Needed to incorporate the however host to host

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Unformatted text preview: o incorporate the However, host-to-host protocol into ARPNET. The first host-to-host protocol called Network Control Protocol (NCP) was developed by the Network Working Group (NWG) in 1970. But NCP did not have “the ability to address networks further downstream than a destination IMP on the ARPNET” . the Kahn then developed what later became the Kahn Transmission Control Protocol/Internet Protocol (TCP/IP). As the number of nodes increased, more universities joined the exclusive club, and APRANET became not only a research facilitator, but it also became a free federally funded postal system of electronic mail. In 1984, the U.S. National Science Foundation (NSF) joined ARPANET in starting its own network code named NSFNET. NSFNET set a new pace in nodes, bandwidth, speed and upgrades. This NSF funded network brought the Internet in the reach of many universities throughout the USA and internationally that would not otherwise afford the costs, and many government agencies joined in. At this point other countries and regions were establishing their own networks With so much success and fanfare, ARPANET ceased to exist in 1989. As the number of nodes on the Internet climbed into hundreds of thousands worldwide, the role of sponsoring agencies like ARPA and NSF became more and more marginalized. Eventually in 1994 NSF also ceased its support of the Internet. The Internet by now needed no helping hand since it had assumed a momentum of its own. own. The Development of the World Wide Web The World Wide Web, as we know it today, had its humble beginning from concepts contained in Tim Berners-Lee’s 1989 proposal to physicists calling for comments. Berners-Lee, a physicist researcher at the European High-Energy Particle Physics lab- the Conseil Europeenne pour la Recherché Nucleaire (CERN), Switzerland, wrote the proposal called HyperText and CERN, to enable HyperText N, collaboration between physicists and other researchers in the high energy physics research community. Three new technologies were incorporated. They were: HyperText Markup Language (HTML) based on the hypertext concepts- to be used to write web documents, HyperText Transfer Protocol (HTTP) a protocol to be used to transmit web pages between hosts, and a web browser client software program to receive and interpret data and display results. His proposal also included a very important concept for the user interface. This browser supported interface was based on the concept that it would be consistent across all types of computer platforms to enable users to access information from any computer. The line-mode interface was developed and named at CERN in late 1989 and it came to be known as the world wide web or www. www By 1991, the concept developed only two years back was put into practice on a limited network at CERN. From the central computer at CERN with few web pages, the number of servers started to grow from the only one at CERN in 1991, to 50 world wide by 1992, to 720,000 by...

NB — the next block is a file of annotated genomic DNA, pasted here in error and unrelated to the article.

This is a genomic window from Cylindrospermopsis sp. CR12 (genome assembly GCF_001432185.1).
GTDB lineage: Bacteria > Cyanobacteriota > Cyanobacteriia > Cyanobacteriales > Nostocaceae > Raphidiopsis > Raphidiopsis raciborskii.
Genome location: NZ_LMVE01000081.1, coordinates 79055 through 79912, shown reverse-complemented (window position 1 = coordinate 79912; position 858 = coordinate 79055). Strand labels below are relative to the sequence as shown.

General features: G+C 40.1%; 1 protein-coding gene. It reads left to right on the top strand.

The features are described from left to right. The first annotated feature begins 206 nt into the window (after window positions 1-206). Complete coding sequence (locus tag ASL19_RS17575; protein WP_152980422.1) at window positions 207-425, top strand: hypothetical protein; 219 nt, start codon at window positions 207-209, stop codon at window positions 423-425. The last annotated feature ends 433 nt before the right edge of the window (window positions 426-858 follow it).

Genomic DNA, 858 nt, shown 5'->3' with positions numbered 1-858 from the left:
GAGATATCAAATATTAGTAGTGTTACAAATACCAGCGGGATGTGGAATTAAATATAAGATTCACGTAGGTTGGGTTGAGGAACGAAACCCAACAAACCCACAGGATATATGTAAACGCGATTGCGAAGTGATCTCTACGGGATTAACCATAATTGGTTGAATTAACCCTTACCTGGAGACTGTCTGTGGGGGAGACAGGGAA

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This note was uploaded on 09/16/2013 for the course SCI 2234 taught by Professor Harding during the Fall '12 term at Columbia College.

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